2017.06.19  No : 487
 
“Yes, This Is a School”
The EPC's Embezzlement Scan
For Whom Is This Stage?
How Is Your Summer at HUFS?
Happy 10th Birthday, Benny
The Argus, Not as Simple as
EPC Vice President Resigns
HUFS Funded by the Governme
 
Opinion  
Editorial
“Yes, This Is a School”
HUFSan's Voice
For Whom Is This Stage?
Road Casting
How Is Your Summer at HUFS?
Epilogue
What It Means to Be an Argusian
Opinion
What to Ponder upon Discontent over the EPC
Opinion
What He Will Be Called
A Cartoon
A Whole New World?
Newsdesk  
EPC Vice President Resigns over an Embezzlement Charge Involving Public Funds
HUFS Funded by the Government 9 Consecutive Years
HUFS Opens up Its Spring Festival
DEL’s Name Change to Take Place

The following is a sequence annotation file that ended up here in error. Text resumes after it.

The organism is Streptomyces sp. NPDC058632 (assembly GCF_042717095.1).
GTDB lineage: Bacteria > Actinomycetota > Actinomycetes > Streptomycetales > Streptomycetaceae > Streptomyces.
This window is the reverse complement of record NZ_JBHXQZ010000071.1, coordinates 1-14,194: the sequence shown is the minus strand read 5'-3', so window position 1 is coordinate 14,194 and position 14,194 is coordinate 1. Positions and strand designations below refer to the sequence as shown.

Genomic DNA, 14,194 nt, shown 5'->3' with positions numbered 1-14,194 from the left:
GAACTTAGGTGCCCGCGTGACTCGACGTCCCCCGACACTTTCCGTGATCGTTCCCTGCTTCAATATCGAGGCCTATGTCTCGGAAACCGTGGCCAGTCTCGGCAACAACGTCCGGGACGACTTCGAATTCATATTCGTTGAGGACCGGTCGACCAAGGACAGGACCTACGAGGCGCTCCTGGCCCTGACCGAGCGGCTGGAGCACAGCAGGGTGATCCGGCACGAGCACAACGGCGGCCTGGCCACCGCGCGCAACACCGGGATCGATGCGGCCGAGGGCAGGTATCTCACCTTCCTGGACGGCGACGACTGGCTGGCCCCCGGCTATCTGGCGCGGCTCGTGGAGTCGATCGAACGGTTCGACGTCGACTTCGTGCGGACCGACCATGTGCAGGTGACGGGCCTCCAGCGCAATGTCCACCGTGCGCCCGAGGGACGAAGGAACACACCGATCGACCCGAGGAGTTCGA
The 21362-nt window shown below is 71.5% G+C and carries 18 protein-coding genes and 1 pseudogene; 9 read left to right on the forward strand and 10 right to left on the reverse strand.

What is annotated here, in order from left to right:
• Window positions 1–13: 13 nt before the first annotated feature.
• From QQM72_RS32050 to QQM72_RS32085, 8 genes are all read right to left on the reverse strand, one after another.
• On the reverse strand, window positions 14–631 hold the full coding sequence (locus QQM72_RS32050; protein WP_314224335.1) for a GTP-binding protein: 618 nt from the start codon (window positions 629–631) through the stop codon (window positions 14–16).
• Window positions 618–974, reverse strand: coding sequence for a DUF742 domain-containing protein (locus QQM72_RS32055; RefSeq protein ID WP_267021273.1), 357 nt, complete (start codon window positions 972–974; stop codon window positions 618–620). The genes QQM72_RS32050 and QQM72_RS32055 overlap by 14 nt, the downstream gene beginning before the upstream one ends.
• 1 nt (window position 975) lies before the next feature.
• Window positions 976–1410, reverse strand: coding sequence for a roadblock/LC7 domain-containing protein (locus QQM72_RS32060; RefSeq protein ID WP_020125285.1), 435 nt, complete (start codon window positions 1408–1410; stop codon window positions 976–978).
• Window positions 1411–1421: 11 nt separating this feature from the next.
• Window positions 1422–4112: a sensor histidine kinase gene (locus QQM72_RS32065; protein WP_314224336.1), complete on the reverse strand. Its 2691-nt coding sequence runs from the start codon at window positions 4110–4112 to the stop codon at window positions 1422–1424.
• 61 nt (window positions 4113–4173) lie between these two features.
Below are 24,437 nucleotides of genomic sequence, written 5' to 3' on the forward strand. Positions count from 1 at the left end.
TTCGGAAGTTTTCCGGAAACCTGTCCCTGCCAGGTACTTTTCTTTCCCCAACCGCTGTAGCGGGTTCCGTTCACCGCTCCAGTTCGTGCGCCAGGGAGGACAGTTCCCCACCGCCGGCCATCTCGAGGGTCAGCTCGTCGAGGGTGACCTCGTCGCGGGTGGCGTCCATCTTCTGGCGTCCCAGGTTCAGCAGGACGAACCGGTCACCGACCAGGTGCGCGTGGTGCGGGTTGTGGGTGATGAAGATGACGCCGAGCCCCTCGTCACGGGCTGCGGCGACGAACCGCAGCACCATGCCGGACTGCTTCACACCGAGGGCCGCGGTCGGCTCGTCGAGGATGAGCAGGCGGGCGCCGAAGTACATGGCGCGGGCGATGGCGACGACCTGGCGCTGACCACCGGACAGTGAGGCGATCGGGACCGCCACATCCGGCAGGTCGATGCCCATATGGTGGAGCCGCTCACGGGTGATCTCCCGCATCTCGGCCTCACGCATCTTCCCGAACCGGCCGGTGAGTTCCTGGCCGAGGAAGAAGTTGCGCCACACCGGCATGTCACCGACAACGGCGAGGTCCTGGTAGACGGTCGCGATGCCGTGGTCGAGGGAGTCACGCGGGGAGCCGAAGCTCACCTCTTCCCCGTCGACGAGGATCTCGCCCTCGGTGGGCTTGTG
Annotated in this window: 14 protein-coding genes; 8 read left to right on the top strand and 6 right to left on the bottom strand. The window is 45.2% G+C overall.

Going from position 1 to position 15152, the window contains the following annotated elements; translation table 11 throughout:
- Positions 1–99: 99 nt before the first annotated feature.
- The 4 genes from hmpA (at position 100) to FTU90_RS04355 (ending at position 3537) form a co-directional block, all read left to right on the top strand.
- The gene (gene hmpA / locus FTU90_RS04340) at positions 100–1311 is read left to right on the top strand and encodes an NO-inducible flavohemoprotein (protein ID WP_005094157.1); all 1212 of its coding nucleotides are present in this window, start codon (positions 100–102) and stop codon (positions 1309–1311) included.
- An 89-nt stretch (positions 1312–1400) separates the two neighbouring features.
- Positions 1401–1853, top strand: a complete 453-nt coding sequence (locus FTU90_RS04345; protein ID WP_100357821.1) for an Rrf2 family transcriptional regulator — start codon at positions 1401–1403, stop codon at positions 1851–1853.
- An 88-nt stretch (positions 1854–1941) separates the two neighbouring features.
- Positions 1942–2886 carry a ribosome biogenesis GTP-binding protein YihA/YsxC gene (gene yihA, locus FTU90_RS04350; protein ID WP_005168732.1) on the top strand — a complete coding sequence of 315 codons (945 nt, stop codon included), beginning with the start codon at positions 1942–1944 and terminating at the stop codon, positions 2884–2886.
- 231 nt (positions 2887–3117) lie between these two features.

HUFS Hosts a Russian Debate Competition
16th ED of SEIT Investigated for Misappropriation Charge
HUFS  Holds an Inter-Department Basketball Competition
Students’ Boycott of Recreational Facilities in Progress
HUFS Alumnus Named as Chief of the PSS
Supreme Court Finds Former HUFS President Guilty of Embezzlement
Campus  
Cover Story
The EPC's Embezzlement Scandal
Reportage
The Argus, Not as Simple as It Might Seem
National  
News Briefing
The Rainbow Has Not Yet Come to Korea?
Round Talk
Interview that Makes Everyone Special
Culture  
Culture Trip
Happy 10th Birthday, Benny
Photo Essay
Korea, Lost in the Desert of Fine Dust
The Argus Prize
The Argus Prize 2017 English Essay Contest
The Argus Prize
Circuit of Tragedy: Sexual Crimes in University
The Argus Prize
Academic Elitism Worsened through the Indiscreet Installment of Second Campuses